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Biography of John Andreson

John Andreson, prominent among the men whose business sagacity and enterprise have made San Bernardino an important railroad center, and one of the prettiest and most flourishing interior cities of California, was born in Schleswig-Holstein, near the border of Denmark, in 1834. He came to America, sailing around Cape Horn to the Peruvian Guano Islands, in 1850, and returned with the loaded vessel to London, England. While there he taw the grand pageant on the anniversary of the Queen’s birthday, and saw the Queen near Buckingham Palace. In 1852 he returned around Cape Horn to the Pacific coast, and, after spending six months in the Argentine Republic, came to California. He continued his seafaring life for a number of years along this coast; during the latter years he sailed a schooner along the coast, and on the Bay of San Francisco, being a vessel owner. In 1861, disposing of his property, he, in partnership with another gentleman, carried on the grocery business in San Francisco until 1863, when, finding it too confining for his tastes and health, he sold out and went to Arizona. He spent several years there in prospecting and mining; was employed as clerk in a store for a while at La Paz, a mining town about 100 miles above Fort Yuma. Subsequently he fitted up a small, crude brewery, and, employing a man who understood brewing, started in business. The trade increased rapidly, and with beer at twenty-five cents a glass was very profitable, so that in three years he had accumulated the snug sum of $12,000. The prosperity of the place began to wane...

Biography of Henry Wickenburg

Henry Wickenburg was a native of Austria, born in that empire in 1820. In 1847 he came to New York. He went to San Francisco in 1853, and came to Arizona in 1862. He remained at Fort Yuma for a time, then went up the river to La Paz. At La Paz, he learned that a party of explorers had left there a few days before* to go through the country to Tucson. Henry took their trail and overtook them at what is now known as Peeples’ Valley, having travelled nearly two hundred miles alone through the Apache country. After leaving Peeples ‘ Valley, the party travelled east to what is now Walnut Grove, then on to Turkey Creek and Black Canyon. Near Turkey Creek one of the party found some white quartz which had coarse gold in it. His name was Goss. He said nothing of his find to the balance of the party, but the next year he came back, and in company with Timothy Lambertson, worked some on the mine and packed the ore to Walnut Grove and arrastred it. From Black Canyon the exploring company made their way to Tucson. There Henry went to work driving a team for the United States Government. We next find him on a piece of land in Peeples’ Valley in 1863, where he learned through King S. Woolsey of the finding of rich ore in the Harquahala Mountains. Henry got Van Bibber; a man named Green, and some others, and started for the place Woolsey had described to him. They went down to the Hassayampa River and there made...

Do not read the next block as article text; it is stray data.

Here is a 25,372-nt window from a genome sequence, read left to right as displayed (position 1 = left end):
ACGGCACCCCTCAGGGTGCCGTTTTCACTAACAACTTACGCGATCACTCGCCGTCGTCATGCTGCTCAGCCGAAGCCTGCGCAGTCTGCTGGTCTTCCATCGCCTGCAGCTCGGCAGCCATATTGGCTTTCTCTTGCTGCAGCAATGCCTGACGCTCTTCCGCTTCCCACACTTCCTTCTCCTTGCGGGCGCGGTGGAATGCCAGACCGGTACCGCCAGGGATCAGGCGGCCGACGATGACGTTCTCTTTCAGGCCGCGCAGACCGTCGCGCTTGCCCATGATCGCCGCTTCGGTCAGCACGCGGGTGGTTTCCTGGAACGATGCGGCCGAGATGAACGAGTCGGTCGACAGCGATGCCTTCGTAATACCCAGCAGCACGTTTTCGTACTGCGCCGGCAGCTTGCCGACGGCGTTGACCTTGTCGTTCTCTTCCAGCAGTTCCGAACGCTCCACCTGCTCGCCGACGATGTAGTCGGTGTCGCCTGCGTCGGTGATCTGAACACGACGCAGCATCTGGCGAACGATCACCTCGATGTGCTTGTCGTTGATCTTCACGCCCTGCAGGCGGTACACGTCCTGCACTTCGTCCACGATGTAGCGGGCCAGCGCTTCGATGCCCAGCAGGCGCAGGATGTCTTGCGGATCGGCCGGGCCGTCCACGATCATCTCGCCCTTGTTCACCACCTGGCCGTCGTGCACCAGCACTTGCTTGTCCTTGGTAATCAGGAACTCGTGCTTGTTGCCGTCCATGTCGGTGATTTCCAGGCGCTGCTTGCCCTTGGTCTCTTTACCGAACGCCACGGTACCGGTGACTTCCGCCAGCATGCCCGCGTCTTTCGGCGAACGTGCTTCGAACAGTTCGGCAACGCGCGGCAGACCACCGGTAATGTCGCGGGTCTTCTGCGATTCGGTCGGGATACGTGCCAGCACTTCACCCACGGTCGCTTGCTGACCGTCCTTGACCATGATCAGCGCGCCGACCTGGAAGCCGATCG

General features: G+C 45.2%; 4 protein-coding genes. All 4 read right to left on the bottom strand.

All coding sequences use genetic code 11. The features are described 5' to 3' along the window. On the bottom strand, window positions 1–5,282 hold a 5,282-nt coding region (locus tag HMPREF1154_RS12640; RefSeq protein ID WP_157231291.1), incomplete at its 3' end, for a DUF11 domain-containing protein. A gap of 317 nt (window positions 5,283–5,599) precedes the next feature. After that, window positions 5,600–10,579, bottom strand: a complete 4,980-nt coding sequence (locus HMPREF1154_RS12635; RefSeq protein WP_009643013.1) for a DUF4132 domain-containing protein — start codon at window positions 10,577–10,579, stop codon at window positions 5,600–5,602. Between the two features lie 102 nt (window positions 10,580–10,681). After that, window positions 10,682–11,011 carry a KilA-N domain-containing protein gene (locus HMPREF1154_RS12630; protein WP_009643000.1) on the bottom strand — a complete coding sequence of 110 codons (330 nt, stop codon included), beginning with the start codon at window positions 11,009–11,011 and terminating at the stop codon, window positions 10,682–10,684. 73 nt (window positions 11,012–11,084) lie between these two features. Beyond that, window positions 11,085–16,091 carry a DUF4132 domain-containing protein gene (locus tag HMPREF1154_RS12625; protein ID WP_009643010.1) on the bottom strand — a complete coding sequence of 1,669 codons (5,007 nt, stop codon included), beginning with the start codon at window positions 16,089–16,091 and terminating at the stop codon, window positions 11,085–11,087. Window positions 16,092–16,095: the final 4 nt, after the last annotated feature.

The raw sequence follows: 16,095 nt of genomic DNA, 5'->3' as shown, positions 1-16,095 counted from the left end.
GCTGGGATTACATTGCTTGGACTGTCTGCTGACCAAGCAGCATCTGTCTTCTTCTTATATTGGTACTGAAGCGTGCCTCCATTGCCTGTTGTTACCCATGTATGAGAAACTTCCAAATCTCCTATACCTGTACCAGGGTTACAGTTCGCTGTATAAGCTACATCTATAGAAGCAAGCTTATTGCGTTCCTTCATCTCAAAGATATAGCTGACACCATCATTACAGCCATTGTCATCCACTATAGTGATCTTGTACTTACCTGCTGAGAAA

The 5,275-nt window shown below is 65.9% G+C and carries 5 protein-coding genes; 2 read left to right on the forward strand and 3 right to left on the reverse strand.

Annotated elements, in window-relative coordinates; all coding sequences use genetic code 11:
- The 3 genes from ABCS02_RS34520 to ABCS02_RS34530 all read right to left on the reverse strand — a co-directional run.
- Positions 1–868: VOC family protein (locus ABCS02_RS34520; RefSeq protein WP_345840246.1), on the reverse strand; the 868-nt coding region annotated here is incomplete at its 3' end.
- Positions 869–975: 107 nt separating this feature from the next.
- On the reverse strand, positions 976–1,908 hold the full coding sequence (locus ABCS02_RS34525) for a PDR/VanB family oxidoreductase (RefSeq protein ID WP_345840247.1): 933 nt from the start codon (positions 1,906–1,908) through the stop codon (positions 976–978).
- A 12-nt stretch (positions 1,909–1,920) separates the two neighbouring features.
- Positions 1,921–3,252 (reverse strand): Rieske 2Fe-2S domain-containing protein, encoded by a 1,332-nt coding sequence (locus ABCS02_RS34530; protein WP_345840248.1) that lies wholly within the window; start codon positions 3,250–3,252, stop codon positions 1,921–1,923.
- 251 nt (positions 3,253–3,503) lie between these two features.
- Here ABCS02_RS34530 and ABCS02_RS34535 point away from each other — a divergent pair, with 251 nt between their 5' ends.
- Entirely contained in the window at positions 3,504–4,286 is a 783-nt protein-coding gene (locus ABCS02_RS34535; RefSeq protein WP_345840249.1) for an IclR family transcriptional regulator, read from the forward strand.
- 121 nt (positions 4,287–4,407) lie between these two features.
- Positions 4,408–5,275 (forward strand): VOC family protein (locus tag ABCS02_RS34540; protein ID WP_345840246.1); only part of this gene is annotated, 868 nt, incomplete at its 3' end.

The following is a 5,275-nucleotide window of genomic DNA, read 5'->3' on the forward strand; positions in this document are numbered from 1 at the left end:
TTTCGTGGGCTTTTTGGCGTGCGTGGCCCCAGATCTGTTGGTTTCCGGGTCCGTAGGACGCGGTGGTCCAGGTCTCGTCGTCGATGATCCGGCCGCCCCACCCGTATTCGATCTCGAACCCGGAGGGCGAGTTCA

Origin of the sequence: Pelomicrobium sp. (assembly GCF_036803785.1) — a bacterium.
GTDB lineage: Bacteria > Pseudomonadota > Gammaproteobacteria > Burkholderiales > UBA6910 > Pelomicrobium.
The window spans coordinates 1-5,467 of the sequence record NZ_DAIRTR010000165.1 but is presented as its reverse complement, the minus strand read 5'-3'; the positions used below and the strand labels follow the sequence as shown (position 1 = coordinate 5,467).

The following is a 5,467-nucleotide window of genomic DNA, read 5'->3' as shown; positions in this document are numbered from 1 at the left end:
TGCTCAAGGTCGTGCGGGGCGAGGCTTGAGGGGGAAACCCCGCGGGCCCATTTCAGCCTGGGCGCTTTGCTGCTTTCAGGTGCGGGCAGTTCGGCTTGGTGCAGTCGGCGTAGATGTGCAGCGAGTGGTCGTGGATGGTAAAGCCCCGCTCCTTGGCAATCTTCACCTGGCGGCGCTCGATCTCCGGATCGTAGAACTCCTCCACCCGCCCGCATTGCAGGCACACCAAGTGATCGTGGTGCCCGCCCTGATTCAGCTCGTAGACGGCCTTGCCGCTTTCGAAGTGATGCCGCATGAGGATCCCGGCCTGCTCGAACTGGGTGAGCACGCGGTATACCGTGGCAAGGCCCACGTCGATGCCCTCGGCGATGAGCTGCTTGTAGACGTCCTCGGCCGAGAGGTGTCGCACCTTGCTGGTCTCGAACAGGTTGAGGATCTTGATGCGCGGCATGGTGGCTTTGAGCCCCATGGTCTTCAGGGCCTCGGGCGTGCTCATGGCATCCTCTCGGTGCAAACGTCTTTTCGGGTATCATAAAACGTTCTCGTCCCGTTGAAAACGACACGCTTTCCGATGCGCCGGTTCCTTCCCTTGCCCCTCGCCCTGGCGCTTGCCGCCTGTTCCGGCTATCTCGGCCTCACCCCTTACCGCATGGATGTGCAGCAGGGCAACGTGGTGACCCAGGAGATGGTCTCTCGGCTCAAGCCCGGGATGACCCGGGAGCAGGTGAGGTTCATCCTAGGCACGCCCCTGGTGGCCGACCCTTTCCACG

Biography of Herman Ehrenberg

Herman Ehrenberg, for whom the town of Ehrenberg on the Colorado River is named, was a German by birth. At an early age, he left his native country, and, landing in New York, worked his way down to New Orleans, where he had located when the Texas War of Independence broke out. He enlisted in the New Orleans Grays, and was present at the battle of¬†Goliath¬†and Fanning ‘s defeat, being one of the few who survived the barbarous massacre of prisoners who surrendered at that time to the Mexican authorities. He returned to Germany at the close of the Texas War, and wrote an account of that interesting period, giving full information of the new country, which induced a large number of Germans to settle in Texas. He returned to the United States in 1840, and joined a party at St. Louis, which crossed the continent to Oregon. From thence he went to the Sandwich Islands, and, after wandering in Polynesia for a few years, returned to California in time to join Colonel Fremont in his efforts to free California from the Mexican rule. When the Gadsden Purchase was perfected, his restless ambitions were directed to Arizona, with the history of which Territory he was closely identified to the time of his death. When the Sonora Exploring and Mining Company was organized in 1856, with Major, (afterwards Major General), Heintzelman as President, Ehrenberg was appointed topographical and mining engineer, and surveyor, for that company. For a number of years he was actively engaged in the operation of the Cerro Colorado and other mines near the Sonora line, the reports...

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